|Publication number||US6711283 B1|
|Application number||US 09/563,437|
|Publication date||23 Mar 2004|
|Filing date||3 May 2000|
|Priority date||3 May 2000|
|Also published as||DE60135562D1, EP1317685A2, EP1317685B1, EP1317685B2, EP1317685B9, EP1990667A1, EP2282230A2, EP2282230A3, US6917696, US7035478, US7428324, US7457446, US7646495, US7826649, US7949168, US7978894, US8055042, US8094902, US8385619, US8731260, US8755579, US9386211, US9521309, US9729749, US20040170312, US20040252875, US20050270638, US20070036462, US20090028414, US20090141126, US20090303321, US20110037847, US20110044518, US20110221882, US20120075457, US20120113242, US20130162802, US20140313313, US20140313314, US20170003492, US20170094095, WO2001084209A2, WO2001084209A3, WO2001084209B1|
|Publication number||09563437, 563437, US 6711283 B1, US 6711283B1, US-B1-6711283, US6711283 B1, US6711283B1|
|Inventors||Dirk G. Soenksen|
|Original Assignee||Aperio Technologies, Inc.|
|Export Citation||BiBTeX, EndNote, RefMan|
|Patent Citations (32), Referenced by (395), Classifications (36), Legal Events (10)|
|External Links: USPTO, USPTO Assignment, Espacenet|
1. Field of the Invention
The present invention relates generally to the field of optical microscopy and pertains more specifically to a fully automatic rapid microscope slide scanner.
2. Discussion of the Prior Art
One of the inherent limitations of optical microscopy is the tradeoff between the field of view, the portion of the sample that can be viewed through the eyepieces of a microscope, and the magnification at which the sample can be viewed. While higher magnification microscope objective lenses with higher numerical apertures (NA) provide the microscopist with an enlarged and often higher resolution image, the field of view decreases dramatically with increases in magnification, in proportion to the square of the magnification. Even at very low magnifications such as 1.25 times (1.25×), only a small area of a typical microscope slide can be viewed through the binoculars of a conventional microscope. The field of view limitation of optical microscopy requires that the microscopist manually scan a slide at low magnification to obtain an overall view of the sample or specimen. When an area of interest appears in one of the lower magnification fields of view, the microscopist manually selects a higher magnification objective lens to obtain an enlarged higher resolution view of a proportionately smaller area of the specimen. For samples such as histological specimens that are viewed by a pathologist, it is typical for the pathologist to frequently switch back and forth between a lower magnification objective lens with a larger field of view, for purposes of orienting himself or herself with respect to the specimen, and one or more higher magnification, smaller field of view objective lenses for purposes of viewing the sample in greater detail.
One approach to overcome the optical microscopy limitation of simultaneously achieving both a large field of view, and high magnification, is to capture multiple individual digital images from contiguous fields of view, thereby creating a large field of view image. A scanning system is used to move the sample, while a rectangular optical sensor such as an area scan charge-coupled device (CCD) camera captures an image of each field of view at the desired magnification. The process of assembling these smaller fields of view (hereinafter “image tiles”) into one coherent image is called image tiling. Early image tiling systems, such as the system discussed in U.S. Pat. No. 4,760,385 (Jannson et al.) were based on creating a contiguous high resolution tiled image from approximately thirty-six individual video frame image tiles captured in a region of the sample that was previously and interactively selected by an operator. Similar but more sophisticated image tiling system have more recently become available. One such system is sold by Bacus Laboratories, Inc., Downers Grove, Ill., under the name Bacus Laboratories Inc., Slide Scanner (hereinafter “BLISS”). Elements of the BLISS system are described in Patent Cooperation Treaty publications WO 98/39728 and WO 98/44446.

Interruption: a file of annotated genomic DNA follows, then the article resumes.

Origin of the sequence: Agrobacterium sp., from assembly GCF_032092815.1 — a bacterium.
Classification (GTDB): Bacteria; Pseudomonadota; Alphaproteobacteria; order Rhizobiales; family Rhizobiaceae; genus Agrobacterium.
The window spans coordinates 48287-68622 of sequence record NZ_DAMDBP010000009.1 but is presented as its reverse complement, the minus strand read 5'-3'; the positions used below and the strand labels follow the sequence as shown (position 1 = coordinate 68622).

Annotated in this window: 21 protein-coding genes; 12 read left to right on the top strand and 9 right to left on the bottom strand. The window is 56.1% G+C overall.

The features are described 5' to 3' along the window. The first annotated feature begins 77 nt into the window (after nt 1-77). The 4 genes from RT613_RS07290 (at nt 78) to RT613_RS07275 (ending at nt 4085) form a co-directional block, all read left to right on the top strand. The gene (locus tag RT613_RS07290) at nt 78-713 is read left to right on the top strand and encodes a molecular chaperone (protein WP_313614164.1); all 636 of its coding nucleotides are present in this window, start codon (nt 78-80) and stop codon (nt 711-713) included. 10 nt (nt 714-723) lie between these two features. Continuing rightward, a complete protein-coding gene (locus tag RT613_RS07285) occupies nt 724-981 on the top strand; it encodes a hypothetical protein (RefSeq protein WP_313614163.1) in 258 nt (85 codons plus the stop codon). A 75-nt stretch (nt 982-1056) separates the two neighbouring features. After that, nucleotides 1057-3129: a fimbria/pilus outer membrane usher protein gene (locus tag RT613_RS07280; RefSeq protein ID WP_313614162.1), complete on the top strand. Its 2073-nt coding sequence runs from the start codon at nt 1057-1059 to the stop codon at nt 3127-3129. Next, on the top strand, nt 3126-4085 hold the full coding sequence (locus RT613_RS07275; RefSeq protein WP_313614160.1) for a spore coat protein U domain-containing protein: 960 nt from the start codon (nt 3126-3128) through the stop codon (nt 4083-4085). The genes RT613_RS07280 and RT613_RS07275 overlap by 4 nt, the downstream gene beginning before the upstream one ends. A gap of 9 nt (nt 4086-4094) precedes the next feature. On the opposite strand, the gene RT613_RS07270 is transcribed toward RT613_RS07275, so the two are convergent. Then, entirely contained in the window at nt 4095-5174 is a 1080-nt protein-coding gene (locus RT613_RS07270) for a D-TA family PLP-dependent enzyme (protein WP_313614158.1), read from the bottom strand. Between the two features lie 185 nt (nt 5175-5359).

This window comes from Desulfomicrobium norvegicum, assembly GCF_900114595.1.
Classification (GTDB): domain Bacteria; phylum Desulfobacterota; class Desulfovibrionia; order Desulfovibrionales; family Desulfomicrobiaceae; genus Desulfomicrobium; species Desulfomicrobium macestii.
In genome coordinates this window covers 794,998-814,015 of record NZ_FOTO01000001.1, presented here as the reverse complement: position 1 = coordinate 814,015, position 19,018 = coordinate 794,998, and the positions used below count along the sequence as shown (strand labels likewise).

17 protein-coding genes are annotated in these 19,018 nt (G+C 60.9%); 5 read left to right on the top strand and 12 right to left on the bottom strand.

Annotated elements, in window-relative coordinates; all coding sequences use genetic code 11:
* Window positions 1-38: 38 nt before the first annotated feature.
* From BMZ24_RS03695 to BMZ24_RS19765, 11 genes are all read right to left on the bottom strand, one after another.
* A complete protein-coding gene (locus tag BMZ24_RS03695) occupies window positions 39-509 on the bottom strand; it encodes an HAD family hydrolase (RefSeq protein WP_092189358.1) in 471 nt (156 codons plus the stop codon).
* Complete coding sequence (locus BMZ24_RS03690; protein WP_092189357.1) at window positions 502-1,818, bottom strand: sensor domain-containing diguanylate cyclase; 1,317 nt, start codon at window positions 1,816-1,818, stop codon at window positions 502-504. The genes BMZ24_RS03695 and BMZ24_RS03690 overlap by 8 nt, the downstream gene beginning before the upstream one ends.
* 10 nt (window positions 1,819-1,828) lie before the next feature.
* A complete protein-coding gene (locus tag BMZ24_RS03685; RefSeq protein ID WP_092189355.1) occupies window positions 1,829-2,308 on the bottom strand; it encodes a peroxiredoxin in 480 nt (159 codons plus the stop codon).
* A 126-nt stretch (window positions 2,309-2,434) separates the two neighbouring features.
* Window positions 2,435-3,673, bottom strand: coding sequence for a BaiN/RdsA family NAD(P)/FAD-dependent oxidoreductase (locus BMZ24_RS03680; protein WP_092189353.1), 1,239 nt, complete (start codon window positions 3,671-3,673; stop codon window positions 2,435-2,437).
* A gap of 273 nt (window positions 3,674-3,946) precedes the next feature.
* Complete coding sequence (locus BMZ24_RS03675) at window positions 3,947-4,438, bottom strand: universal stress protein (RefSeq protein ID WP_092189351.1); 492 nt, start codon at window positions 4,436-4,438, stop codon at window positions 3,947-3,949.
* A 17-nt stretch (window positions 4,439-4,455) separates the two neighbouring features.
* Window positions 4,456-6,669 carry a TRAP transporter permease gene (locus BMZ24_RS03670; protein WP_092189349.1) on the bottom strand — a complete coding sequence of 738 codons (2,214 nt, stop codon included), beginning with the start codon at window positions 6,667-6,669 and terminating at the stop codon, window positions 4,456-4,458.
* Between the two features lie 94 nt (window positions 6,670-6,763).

The BLISS system is designed primarily for the anatomic pathologist who has a need to combine the anatomic orientation of a histological specimen that is obtained at very low magnification, together with several high magnification views of areas of the specimen that have been interactively selected by the pathologist from the low magnification tiled image, also referred to as a macro image. The BLISS system enables the pathologist to quickly flip back and forth between selected high resolution micro images of selected areas captured at 20× or 40×, and a low resolution macro image captured at 1.25×, emulating in some sense the pathologist's manual use of a conventional microscope. Alternatively, the BLISS system user interface provides separate split screens on a display monitor whereby the pathologist is shown an overall macro view and a marker showing where the current higher magnification view is located. A tiled image is constructed by assembling several adjacent, original microscope views at a first magnification to obtain an overall macro view of the specimen, together with several adjacent original microscope views at a higher magnification to create a combined data structure. The data structure is obtained by digitally scanning and storing the low magnification image tiles with their mapping coordinates and likewise, digitally scanning and storing higher magnification image tiles with their mapping coordinates. Furthermore, a pathologist may interactively select only those diagnostically significant areas of the specimen for digital scanning and storing to reduce significantly the number of image pixels stored at high resolution. The data structure, akin to a virtual microscope slide, may then be transferred to a remote viewer over a network such as the Internet. The remote user is thus provided with a series of abutted, tiled images, with each image tile being substantially equal to one small optical field of view at each of two different optical magnifications.